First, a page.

Social Networks and Subjective Wellbeing in Australia "CANCELLED"

Thursday, July 17, 2014: 9:30 AM
Room: Booth 42
Mark WESTERN , The University of Queensland, Australia
Xianbi HUANG , La Trobe University, Australia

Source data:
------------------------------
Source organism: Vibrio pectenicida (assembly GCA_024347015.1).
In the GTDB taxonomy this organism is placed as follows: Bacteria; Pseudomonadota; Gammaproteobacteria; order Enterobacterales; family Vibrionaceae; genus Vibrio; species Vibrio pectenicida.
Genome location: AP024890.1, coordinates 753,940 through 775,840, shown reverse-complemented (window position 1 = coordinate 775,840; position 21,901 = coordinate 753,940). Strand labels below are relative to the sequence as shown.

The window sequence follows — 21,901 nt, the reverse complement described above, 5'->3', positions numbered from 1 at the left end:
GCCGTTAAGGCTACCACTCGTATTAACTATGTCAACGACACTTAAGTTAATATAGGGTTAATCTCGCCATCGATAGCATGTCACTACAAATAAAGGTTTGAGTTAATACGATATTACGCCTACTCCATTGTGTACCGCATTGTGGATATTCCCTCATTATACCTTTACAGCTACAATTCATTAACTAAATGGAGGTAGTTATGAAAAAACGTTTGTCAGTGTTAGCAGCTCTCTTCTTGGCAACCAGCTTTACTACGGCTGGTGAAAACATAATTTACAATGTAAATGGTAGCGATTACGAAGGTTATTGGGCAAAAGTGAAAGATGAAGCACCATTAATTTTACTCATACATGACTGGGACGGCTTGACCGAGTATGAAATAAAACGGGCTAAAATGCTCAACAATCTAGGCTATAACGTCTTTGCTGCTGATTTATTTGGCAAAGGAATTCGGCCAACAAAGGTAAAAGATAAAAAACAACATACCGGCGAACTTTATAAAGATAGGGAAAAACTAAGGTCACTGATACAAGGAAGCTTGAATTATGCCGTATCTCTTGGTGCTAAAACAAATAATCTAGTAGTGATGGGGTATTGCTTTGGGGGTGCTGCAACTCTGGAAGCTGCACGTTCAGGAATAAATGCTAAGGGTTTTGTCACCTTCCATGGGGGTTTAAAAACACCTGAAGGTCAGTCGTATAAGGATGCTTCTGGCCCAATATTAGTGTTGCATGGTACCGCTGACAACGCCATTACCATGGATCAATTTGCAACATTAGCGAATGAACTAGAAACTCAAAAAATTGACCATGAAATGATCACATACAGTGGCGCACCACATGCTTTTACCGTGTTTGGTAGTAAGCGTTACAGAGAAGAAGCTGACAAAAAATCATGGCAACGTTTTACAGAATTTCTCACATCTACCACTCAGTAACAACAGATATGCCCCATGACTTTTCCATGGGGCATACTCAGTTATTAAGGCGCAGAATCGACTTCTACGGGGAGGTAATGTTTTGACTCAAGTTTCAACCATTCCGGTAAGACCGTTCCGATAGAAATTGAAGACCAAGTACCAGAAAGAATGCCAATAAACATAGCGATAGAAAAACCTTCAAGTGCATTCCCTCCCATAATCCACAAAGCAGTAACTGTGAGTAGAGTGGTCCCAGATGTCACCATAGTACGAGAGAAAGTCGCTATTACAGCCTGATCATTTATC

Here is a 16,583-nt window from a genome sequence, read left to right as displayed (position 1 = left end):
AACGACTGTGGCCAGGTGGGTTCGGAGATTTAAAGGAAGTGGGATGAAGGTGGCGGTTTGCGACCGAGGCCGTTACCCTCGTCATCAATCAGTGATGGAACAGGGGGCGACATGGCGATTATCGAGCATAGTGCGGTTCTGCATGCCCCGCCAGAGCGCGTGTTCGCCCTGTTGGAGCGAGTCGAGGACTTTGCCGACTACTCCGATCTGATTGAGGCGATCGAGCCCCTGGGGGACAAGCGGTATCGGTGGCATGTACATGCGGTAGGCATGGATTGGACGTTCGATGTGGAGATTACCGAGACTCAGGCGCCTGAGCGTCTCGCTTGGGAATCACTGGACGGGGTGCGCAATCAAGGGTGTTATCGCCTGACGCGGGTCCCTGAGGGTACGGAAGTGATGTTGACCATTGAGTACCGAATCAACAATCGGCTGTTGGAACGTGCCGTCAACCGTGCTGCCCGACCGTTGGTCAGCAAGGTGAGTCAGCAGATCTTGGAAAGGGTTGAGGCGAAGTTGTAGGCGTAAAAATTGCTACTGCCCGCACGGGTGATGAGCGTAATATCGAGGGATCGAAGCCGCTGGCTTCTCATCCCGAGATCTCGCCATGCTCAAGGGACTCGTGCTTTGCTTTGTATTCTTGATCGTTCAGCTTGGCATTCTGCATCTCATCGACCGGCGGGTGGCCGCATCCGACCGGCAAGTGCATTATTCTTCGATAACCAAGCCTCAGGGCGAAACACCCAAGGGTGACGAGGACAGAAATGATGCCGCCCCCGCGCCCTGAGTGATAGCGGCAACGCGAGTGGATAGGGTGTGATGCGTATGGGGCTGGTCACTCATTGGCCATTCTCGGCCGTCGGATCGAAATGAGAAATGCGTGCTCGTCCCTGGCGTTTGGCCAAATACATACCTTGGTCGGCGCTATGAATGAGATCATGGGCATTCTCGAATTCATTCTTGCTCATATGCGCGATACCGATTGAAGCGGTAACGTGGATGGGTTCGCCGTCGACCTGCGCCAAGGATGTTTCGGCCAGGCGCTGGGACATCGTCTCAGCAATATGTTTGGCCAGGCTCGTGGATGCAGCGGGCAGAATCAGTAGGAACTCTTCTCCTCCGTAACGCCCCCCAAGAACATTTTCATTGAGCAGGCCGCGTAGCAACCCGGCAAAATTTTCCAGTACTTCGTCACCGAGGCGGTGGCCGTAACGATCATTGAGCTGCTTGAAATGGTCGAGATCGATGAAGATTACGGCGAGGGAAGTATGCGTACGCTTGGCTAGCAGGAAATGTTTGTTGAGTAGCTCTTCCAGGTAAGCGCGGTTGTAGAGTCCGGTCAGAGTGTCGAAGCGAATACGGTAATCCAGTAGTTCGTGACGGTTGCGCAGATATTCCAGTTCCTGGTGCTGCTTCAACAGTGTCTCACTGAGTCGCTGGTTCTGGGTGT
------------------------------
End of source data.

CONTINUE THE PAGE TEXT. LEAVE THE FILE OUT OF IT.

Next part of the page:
Previous research into social networks and social wellbeing has tended to examine objective aspects of well-being such as employment and socioeconomic attainment, physical security, and political participation. Fewer studies have examined relationships between social networks and subjective well-being, and those that have have tended to emphasise limited aspects of social connectedness, such as social support. This paper develops a comprehensive theory of the relationship between social networks and subjective well-being, with the latter concept defined in terms of cognitive (life satisfaction) and affective (happiness) evaluations of one’s own life. The theoretical framework defines social networks precisely, specifies different mechanisms for positive and negative network effects and also attempts to account for mechanisms and selection processes whose omission some critics argue undermines much previous social networks research. We examine this theoretical model empirically using data from a new national Australian survey currently being undertaken that is specifically designed to investigate social networks and subjective well-being. In the paper we describe our theoretical framework and the cross-national comparative project we are undertaking on the relationship between social networks and subjective well-being in Australia, China and the United Kingdom. We then present early results from the Australian survey, including measurement models of key scales and constructs, and substantive models examining some of the central relationships posited by the theory.